Children of a Lesser God is a film with its own inbuilt subtitle track, and a real, quality throwback: practically the only elements tying Randa Haines' drama to the 1980s are some period-specific dancing to Pointer Sisters tunes, and the fact we learn the sign language for "Terminator". Idealistic teacher James Leeds (William Hurt) arrives at a new school to apply his new-fangled methods - such as, gosh, music and swearing - to hard-of-hearing pupils. While helping his students find their voice, his attentions are drawn towards Sarah (Marlee Matlin), one of the brightest students the school's ever had, now languishing in her day job as janitor; she's profoundly deaf, and in most other senses, hard to get. As these two protagonists start to communicate in the language of love, some part of the film can't help but register as profoundly corny. The school appears to be cut off from the rest of the world on some grandly melodramatic Isle of the Soundless, while casting Piper Laurie as Sarah's mother feels like an unfortunate Carrie nod: you might well wonder what Sarah endured on prom night. Yet the second half subjects James and Sarah's relationship to a surprisingly tough examination, and even before then, it's evident that this cleverly scripted and performed weepie delivers an entirely different (more complete?) experience for those viewers with some knowledge of sign language. The key info signed by Sarah has to be released to non-signing viewers in other ways, chiefly by having Hurt translate, but also through Matlin's expressions and body language; it's a rare American movie where eyes and hands are as eloquent, and as graceful, as lips and tongues.
If anything, the first half is hamstrung by its need to prove deaf people equivalent, to show that the deaf can be as smart, stubborn, foul-mouthed, loving or annoying (Hurt's class, especially so) as anybody else. Still, it seems fair that Sarah should be defined less by her deafness than by her treatment as a girl: in this light, her late-night skinnydipping isn't an attempt to immerse herself in silence (why would she need to?), but to wash away the sins of others in her past. What really hurt her wasn't those who lined up to take advantage of a girl who couldn't say no, but the fact no-one bothered to learn her language. That's the thing about relationships the film skewers: they cut both ways. It's a measure of Children's success that it might, in theory, still work as a relationship drama if every line were spoken out loud by protagonists with pitch-perfect hearing. The real difference between James and Sarah isn't how they hear, but the way in which they communicate: he in a constant babble, looking away from the intended recipient of his wisdom, carelessly throwing words away; she altogether more considered, from a place deep within her. The suggestion is, for all their flaws and whatever their afflictions, these might just be Everyman and Everywoman. Despite the actor's very best efforts, the plot insists Hurt - as a representative of the hearing world - is repeatedly made to look a fool, as though to cancel out his handsomeness and obvious suitability for Sarah's heart; it doesn't help that at least fifty percent of his dialogue is somebody else's. The same, however, never applies to Matlin, allowed to be wilful and even haughty without losing our sympathies. She didn't win the Oscar for playing disability; she won the Oscar for giving one of the most complex and expressive performances of that year, if not the decade.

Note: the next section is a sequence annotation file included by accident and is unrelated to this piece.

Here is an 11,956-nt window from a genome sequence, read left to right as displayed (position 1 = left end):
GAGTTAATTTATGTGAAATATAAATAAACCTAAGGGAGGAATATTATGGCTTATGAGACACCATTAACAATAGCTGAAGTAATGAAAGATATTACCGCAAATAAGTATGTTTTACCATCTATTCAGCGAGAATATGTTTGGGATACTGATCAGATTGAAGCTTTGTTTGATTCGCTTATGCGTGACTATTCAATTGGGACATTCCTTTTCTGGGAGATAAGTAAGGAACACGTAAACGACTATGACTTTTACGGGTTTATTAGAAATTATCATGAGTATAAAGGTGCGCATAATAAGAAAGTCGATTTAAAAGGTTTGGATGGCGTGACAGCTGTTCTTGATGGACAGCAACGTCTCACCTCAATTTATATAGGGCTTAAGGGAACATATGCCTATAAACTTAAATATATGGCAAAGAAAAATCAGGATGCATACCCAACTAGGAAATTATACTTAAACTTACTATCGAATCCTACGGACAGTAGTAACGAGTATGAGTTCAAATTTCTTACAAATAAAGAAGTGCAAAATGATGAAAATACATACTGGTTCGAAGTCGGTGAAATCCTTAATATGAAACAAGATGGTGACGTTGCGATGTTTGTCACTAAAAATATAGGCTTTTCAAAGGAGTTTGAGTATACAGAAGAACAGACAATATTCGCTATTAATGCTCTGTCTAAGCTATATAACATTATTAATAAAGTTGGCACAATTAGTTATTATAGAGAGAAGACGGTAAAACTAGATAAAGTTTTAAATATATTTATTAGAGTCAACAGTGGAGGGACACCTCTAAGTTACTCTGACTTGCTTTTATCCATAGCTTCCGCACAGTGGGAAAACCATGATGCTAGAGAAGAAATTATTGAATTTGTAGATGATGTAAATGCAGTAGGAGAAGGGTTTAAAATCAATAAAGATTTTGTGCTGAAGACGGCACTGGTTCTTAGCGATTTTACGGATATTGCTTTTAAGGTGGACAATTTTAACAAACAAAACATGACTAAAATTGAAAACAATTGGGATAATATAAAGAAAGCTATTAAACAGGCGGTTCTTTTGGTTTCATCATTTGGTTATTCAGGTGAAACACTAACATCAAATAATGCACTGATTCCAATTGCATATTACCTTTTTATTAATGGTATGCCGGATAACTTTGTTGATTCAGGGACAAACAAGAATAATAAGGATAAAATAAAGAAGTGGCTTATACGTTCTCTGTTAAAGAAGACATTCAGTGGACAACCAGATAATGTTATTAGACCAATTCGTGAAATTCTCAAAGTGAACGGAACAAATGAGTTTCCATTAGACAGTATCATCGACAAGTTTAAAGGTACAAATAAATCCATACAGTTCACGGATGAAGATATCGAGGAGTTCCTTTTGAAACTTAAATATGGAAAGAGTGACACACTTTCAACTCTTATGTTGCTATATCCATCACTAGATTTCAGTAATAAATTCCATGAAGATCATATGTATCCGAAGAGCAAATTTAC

Children of a Lesser God is available on DVD through Paramount.